No Coastal Command aircraft were lost on these operations.
Some 53 aircraft were assigned to attack German aerodromes (43 carried out their assigned missions). The balance of the Command’s 122 sorties comprised 49 despatched to Berlin (30 apparently reaching the city) and 17 to oil refineries at Hamburg, while three laid mines. Large fires “which could be seen from a considerable distance” were started in the German capital.
Results against the aerodromes were held to be good, Blenheims making the following attacks:
One Blenheim was dispatched to each of Melun, Orly (both KG 51), Béthune-la-Buissière, Estrée, St. Pierre, Corbel, Rennes, Chartres (KG 55) and Knocke. Another attacked Ivry-la-Cataille, Chartres (KG 55) and Châteaudun (LG 1).
The crew attacking Melun reported fires started in the hangars and bursts close to 14 aircraft on the ground. At Chartres an enemy aircraft was reported set alight on the flare path. From 21.16–23.01 GMT, 13 bombers were heading home under control from Chartres when a raid warning was given and they were first diverted to Dreux before being told that Chartres was now clear. Some landed but there was a second alert and the remainder were again directed to Dreux. In coping with these emergencies, the Germans’ security lapsed, revealing the “G1” code of KG 55. The Y-Service also heard how two aircraft were ordered to land at Le Culot since St. Trond was under attack (KG 3 was using both these aerodromes).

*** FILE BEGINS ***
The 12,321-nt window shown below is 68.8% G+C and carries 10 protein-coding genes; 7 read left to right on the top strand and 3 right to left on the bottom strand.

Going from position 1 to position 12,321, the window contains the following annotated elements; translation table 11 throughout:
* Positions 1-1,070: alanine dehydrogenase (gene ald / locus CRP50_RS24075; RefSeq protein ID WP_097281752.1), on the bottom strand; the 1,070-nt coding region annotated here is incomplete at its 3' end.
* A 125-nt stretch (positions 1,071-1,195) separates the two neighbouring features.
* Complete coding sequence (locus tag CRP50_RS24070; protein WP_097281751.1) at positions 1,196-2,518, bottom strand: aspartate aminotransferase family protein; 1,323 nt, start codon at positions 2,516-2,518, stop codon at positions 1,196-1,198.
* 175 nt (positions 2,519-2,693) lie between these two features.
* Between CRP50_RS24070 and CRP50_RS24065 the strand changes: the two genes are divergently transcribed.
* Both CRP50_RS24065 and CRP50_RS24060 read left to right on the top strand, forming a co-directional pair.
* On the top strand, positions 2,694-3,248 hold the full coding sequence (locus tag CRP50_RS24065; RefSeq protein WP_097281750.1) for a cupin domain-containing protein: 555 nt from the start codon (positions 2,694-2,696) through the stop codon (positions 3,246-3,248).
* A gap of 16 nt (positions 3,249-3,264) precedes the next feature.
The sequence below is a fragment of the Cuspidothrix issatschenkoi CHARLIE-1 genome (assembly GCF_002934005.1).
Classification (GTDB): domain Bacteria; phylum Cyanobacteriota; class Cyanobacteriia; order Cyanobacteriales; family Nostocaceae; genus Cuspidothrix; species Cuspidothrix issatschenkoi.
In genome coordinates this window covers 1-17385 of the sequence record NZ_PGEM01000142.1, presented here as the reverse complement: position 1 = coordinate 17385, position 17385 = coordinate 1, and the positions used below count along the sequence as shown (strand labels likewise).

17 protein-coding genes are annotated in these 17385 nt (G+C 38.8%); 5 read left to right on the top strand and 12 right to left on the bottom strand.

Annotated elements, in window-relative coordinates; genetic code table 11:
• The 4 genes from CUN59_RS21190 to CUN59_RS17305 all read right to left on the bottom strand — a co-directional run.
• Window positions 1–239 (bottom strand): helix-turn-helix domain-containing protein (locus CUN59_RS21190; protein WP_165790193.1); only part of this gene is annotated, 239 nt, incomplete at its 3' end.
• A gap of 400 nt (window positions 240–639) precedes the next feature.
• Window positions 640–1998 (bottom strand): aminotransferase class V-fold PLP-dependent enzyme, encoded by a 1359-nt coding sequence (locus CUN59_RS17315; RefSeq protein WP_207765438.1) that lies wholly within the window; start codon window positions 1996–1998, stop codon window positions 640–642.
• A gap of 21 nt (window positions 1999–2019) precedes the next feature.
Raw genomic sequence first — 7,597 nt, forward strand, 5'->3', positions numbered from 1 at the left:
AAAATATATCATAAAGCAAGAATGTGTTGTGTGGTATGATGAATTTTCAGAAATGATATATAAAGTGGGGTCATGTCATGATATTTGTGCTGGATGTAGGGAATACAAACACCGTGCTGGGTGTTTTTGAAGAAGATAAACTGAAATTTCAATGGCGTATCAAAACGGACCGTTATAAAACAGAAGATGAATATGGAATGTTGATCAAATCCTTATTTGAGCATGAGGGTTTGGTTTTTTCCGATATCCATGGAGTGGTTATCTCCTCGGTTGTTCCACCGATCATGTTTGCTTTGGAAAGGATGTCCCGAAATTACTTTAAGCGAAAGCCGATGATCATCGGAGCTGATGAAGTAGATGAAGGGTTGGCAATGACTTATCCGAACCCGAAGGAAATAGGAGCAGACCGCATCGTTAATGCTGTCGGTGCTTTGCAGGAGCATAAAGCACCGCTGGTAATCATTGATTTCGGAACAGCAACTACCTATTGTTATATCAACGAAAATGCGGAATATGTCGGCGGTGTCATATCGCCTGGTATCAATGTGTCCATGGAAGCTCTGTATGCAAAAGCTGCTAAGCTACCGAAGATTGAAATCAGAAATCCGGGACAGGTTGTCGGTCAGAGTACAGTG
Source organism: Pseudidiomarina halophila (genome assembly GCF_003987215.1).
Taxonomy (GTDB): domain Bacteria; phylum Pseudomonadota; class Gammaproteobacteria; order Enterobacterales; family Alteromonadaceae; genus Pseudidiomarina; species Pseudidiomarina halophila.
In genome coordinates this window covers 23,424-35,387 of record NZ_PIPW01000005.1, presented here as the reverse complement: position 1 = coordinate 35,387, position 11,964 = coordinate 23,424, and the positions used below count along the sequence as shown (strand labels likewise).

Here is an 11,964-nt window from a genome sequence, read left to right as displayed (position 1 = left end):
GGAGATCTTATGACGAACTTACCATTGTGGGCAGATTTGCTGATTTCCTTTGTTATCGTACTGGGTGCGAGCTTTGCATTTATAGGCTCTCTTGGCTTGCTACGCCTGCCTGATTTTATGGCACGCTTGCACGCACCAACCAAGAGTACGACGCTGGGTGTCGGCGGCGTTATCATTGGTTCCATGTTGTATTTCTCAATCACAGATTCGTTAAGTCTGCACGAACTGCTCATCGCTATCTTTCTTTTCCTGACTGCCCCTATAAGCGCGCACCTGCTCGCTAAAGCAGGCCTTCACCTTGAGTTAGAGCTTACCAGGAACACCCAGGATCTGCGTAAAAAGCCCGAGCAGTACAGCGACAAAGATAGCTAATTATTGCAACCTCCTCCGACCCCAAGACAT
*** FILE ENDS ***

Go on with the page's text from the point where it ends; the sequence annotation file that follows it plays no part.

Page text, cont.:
Three other Blenheims attacked targets of opportunity: Ostend, Dunkirk and Boulogne; Flak positions at Le Touquet; and a flare path, canal locks and four ships (presumably on a canal) near Brussels.
In Holland, 15 Wellingtons attacked Schiphol and Soesterberg (III./KG 4 and III./KG 30 respectively). At the former, three large white explosions occurred, followed by a large red fire which was seen from 40 miles away. Bursts were also reported on hangars, runways and transport showing lights, while buildings were machine-gunned. The fires at Soesterberg were also visible from some distance.
Over Berlin “a heavy attack … was delivered against military objectives” with 17 tons of H.E., 4,000 incendiaries, and six 1,500 lb. land mines.
Twelve Wellingtons struck the Schlesischer Bahnhof (Ostbahnhof) and:
Incendiaries were seen to burst on and around the station and marshalling yards, with 12 explosions alongside a train. 3 large explosions caused extensive red fires which in turn caused green explosions. 3 fires seen on the SW edge of the target were seen for 20 minutes by circling aircraft.
Eight Whitleys bombed the Putlitzstraße marshalling yard with “many large and small fires seen in target area”; one attacked the marshalling yard at Tempelhof; and another the Anhalter Bahnhof. The final aircraft bombed an airframe factory.
A force of Hampdens had also been dispatched (presumably to Berlin and Hamburg) but their reports were not received in time for inclusion in the briefing paper. All the Blenheims got home but 13 other bombers had been lost. One Wellington had ditched in the sea and Navy vessels and aircraft were searching for its crew. Another Wellington crew had bailed out over enemy territory. Five Whitleys were missing; one crew had ditched and was safe; and one aircraft had crashed at Kings Lynn on its return, with injuries to its crew. Four Hampdens were missing.